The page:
Tending the “Fluff of Heaven”
Apr 28, 2019 05:27AM
● By Bonnie Lyn Smith
Who isn’t drawn right in by fluffy bunny pictures? And no, this is not a late post on the Easter bunny. :)
I’m not exactly sure how I ended up with a rabbitry. Just over two years ago, my teenage daughter came to me to ask if we could have a therapy rabbit. Just as she did when she convinced us to get two Shih Tzu puppies instead of one in 2013, she did the research and selected her breed. As it turns out, we apparently have an affinity for lion-headed animals. Shih Tzu is translated as “Chinese lion dog.” Along those lines, my daughter chose a lionhead rabbit.
Finding it to be better to procure our animals from a farm or breeder rather than a pet store, we drove an hour to get our sweet dark, Harlequin, double-maned lionhead bunny Sookie at 7 weeks of age. Well, she looks sweet. She’s actually quite skittish and anti-social. I can relate to the introvert in her that prefers her hideaway to human interaction some days.
And so a therapy bunny we indeed had until my daughter took it into her head to raise rabbits. And along came Cloud, a blue-eyed white, double-maned lionhead, about the same age as Sookie. We adopted him from a different rabbitry after hearing he was good for his stud duties.
So, we quickly charted a plan for their nuptials and family-growing, excited that we would hopefully be delighted with puffy furballs to raise. Have I mentioned that lionheads are soooo soft?
But Sookie was new to having a companion after almost two years of solitude. She took some warming up to her marital duties. Cloud was more than happy to make her a mother, but she required some courting, and he was unbelievably patient. I would sit with them, a chaperone of sorts ready to chart their first encounter during supervised times together, but after a few fruitless chases and a lot of Sookie growling about these new expectations on her, day after day they would end up just meeting at the hay bin to share a meal together. They would dip their heads toward each other, coming to some kind of agreement unknown to the humans in the room. Then they would nap.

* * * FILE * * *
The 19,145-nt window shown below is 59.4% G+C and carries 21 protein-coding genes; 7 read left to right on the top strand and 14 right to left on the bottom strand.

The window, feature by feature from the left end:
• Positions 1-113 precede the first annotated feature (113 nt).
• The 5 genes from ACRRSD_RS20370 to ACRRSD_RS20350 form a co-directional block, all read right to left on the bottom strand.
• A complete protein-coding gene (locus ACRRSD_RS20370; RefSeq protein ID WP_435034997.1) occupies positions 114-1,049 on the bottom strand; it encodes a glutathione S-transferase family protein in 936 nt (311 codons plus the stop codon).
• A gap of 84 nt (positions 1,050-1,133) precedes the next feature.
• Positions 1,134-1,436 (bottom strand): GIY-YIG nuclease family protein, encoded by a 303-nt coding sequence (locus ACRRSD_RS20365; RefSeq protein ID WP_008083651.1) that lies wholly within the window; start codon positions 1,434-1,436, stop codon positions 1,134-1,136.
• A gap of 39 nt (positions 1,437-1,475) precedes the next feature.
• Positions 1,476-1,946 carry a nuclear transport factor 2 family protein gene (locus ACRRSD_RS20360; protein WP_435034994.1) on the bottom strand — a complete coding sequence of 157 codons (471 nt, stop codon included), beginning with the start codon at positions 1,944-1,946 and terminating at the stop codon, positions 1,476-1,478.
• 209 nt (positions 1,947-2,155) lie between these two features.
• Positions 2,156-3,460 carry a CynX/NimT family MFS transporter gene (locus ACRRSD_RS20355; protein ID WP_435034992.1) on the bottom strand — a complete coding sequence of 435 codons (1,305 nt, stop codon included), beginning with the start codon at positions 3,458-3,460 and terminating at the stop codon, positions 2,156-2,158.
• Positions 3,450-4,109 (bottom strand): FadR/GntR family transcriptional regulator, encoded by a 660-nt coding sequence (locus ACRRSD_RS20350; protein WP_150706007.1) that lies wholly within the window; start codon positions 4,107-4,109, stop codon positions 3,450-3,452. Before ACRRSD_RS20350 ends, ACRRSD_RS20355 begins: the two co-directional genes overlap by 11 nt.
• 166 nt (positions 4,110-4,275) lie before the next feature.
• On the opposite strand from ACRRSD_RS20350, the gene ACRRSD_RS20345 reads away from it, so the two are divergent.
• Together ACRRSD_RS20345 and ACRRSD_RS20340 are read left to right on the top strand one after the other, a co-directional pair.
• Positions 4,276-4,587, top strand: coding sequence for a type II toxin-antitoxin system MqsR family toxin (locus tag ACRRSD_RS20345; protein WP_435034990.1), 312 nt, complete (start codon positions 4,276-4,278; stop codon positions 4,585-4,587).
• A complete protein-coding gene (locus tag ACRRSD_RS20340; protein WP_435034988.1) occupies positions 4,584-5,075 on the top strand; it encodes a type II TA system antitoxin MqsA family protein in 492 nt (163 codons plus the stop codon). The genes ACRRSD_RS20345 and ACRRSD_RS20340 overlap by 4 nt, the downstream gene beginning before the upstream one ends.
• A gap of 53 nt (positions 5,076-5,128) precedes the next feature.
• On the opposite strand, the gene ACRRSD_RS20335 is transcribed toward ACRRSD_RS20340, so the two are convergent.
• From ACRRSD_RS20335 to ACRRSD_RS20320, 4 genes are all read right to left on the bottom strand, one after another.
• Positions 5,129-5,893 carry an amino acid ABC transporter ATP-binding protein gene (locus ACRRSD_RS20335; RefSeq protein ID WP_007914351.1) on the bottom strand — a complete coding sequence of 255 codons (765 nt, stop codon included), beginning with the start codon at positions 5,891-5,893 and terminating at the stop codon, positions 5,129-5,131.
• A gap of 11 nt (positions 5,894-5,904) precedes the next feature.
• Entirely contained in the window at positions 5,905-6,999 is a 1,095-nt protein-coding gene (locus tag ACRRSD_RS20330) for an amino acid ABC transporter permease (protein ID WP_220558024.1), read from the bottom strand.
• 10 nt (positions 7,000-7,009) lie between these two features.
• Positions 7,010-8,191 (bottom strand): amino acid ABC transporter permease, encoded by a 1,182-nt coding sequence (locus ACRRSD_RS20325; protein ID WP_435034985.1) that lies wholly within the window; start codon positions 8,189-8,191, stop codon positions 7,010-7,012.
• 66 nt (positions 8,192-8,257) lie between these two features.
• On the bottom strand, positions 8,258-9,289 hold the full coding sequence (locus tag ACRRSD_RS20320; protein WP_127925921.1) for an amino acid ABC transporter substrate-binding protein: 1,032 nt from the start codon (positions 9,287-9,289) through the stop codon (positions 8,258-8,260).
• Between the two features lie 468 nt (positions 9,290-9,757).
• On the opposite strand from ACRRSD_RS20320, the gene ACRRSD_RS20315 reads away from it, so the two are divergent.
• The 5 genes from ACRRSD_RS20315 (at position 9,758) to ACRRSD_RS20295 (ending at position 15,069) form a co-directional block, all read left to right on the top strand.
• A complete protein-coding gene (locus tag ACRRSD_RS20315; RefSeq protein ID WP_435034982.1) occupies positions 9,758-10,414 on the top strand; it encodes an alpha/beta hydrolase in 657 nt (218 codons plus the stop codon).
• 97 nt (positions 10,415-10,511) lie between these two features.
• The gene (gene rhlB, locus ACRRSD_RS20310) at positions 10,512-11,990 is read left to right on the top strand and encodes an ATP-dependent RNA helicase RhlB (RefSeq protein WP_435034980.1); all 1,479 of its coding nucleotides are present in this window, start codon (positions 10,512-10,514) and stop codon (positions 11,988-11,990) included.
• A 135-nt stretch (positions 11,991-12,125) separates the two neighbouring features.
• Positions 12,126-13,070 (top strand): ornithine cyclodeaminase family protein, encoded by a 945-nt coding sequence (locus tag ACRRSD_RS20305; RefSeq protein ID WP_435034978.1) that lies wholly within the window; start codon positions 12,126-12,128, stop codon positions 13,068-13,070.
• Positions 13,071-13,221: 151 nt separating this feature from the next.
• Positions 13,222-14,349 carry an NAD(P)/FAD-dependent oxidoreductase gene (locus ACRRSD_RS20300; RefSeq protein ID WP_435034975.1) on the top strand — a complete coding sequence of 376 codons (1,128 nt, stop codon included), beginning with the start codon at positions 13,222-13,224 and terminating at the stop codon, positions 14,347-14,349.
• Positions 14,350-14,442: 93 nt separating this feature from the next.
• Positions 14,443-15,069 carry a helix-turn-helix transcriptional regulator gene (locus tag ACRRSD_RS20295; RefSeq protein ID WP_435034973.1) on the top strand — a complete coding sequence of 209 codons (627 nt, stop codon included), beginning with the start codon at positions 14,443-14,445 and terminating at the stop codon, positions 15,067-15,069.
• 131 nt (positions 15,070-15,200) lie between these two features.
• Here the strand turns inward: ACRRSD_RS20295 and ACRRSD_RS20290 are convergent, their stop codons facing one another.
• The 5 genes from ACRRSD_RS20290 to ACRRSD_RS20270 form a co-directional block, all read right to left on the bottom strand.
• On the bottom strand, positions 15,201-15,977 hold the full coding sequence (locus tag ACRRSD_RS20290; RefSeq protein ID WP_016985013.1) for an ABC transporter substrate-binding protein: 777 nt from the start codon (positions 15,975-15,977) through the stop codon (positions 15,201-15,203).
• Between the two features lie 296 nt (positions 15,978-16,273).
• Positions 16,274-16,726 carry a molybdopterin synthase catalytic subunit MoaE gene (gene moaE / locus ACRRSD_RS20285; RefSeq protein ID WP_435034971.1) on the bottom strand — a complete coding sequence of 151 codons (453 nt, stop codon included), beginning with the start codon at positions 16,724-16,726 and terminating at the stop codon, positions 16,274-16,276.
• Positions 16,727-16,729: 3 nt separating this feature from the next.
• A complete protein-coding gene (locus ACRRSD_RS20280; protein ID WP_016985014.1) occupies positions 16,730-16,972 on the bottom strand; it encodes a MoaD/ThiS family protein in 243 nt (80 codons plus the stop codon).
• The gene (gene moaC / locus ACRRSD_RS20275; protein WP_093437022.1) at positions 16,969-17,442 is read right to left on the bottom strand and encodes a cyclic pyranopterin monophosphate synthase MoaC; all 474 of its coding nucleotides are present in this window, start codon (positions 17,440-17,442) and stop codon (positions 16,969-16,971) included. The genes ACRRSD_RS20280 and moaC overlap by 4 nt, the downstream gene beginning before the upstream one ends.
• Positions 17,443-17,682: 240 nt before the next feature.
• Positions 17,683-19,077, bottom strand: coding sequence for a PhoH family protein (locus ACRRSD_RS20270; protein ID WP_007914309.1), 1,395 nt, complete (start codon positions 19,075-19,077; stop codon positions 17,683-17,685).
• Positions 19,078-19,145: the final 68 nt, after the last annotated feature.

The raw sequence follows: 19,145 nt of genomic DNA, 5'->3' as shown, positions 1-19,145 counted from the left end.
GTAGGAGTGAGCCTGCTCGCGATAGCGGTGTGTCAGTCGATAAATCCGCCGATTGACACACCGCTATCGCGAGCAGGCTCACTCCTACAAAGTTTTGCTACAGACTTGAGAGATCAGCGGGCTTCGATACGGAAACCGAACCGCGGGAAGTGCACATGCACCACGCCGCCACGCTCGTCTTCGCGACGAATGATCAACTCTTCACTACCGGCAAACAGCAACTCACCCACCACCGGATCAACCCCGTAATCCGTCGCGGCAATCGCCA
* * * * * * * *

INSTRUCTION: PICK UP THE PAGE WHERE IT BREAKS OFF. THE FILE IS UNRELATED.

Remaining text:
It took 10 days. My eager 13 and 16 year old children learned a huge lesson in patience. (My college-aged child is simply glad the rabbits have not moved into his empty bedroom.) But finally, Sookie warmed up to Cloud, and the rest is history. We’ve charted the days, palpated her belly, and wrote the days on the calendar when to reduce food, increase water, introduce a nesting box, and await the arrivals. Thirty-one days of gestation…not a lot of prep time to become parents. Cloud is proud as punch pacing and occasionally thumping for emphasis. Sookie, on the other hand, is moodier than usual and can be found seeking his reassurance through the cage wall they share.
They come two by two into our Smith Family Ark. I can’t help but think that Noah would be proud. Two years ago we rescued tadpoles from our pool that became two tree frogs in our terrarium. A friend of mine and I have a laugh once in a while talking about how we’ve already placed our orders in heaven for our mansions filled with animals. Hers just might include a manatee.
But as I observe each and every creature in our home, both human and pet, I am reminded how uniquely God creates us. The dogs come along on almost every family vacation and when we are sad or sick, they sit faithfully on or next to our laps, leaning in, pressing on us. Connecting.
While the rabbits express their love differently, their amazingly soft coats (have I mentioned how soft???????) soothe us as we strum our fingers or full hands ear to tail down their backs and feel their strumming heartbeats against our legs.
One of our frogs, the male, can be caught singing early in the morning to us, or if one of us makes a shrill, loud sound, he answers back. They are eager for the hands that feed them their worms and spray down their cage.
If you are a not an animal person, maybe much of this does not make sense, although surely you’ve always been fond of at least one species at the zoo or aquarium?
My children have a schedule they keep to ensure the rabbits are clean, well-fed, watered, and their litter changed out. One of them is the keeper of the brush to prevent tangles in that beautiful fur. But life gets busy, right? They have to set a day and a time to do more than spot-check. They are responsible for the general welfare of these creatures.
But what about us?
What does the Bible say about the One taking care of us? How do we know He is there?